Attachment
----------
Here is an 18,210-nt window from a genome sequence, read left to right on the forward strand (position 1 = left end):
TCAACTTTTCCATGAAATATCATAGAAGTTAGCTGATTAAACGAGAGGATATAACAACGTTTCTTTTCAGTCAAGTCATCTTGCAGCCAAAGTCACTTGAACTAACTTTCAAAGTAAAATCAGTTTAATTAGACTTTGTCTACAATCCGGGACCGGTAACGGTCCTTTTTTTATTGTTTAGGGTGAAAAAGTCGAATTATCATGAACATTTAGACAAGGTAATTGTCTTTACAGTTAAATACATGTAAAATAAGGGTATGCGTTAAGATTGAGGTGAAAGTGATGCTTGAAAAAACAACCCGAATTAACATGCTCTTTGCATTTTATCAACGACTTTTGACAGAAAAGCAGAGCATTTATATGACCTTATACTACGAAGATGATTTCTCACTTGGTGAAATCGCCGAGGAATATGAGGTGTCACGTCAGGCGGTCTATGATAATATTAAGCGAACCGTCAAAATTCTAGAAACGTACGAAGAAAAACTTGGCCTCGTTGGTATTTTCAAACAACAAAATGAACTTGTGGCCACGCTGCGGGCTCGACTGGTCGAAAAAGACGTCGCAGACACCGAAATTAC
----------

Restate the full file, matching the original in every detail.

Here is an 18,210-nt window from a genome sequence, read left to right on the forward strand (position 1 = left end):
TCAACTTTTCCATGAAATATCATAGAAGTTAGCTGATTAAACGAGAGGATATAACAACGTTTCTTTTCAGTCAAGTCATCTTGCAGCCAAAGTCACTTGAACTAACTTTCAAAGTAAAATCAGTTTAATTAGACTTTGTCTACAATCCGGGACCGGTAACGGTCCTTTTTTTATTGTTTAGGGTGAAAAAGTCGAATTATCATGAACATTTAGACAAGGTAATTGTCTTTACAGTTAAATACATGTAAAATAAGGGTATGCGTTAAGATTGAGGTGAAAGTGATGCTTGAAAAAACAACCCGAATTAACATGCTCTTTGCATTTTATCAACGACTTTTGACAGAAAAGCAGAGCATTTATATGACCTTATACTACGAAGATGATTTCTCACTTGGTGAAATCGCCGAGGAATATGAGGTGTCACGTCAGGCGGTCTATGATAATATTAAGCGAACCGTCAAAATTCTAGAAACGTACGAAGAAAAACTTGGCCTCGTTGGTATTTTCAAACAACAAAATGAACTTGTGGCCACGCTGCGGGCTCGACTGGTCGAAAAAGACGTCGCAGACACCGAAATTAC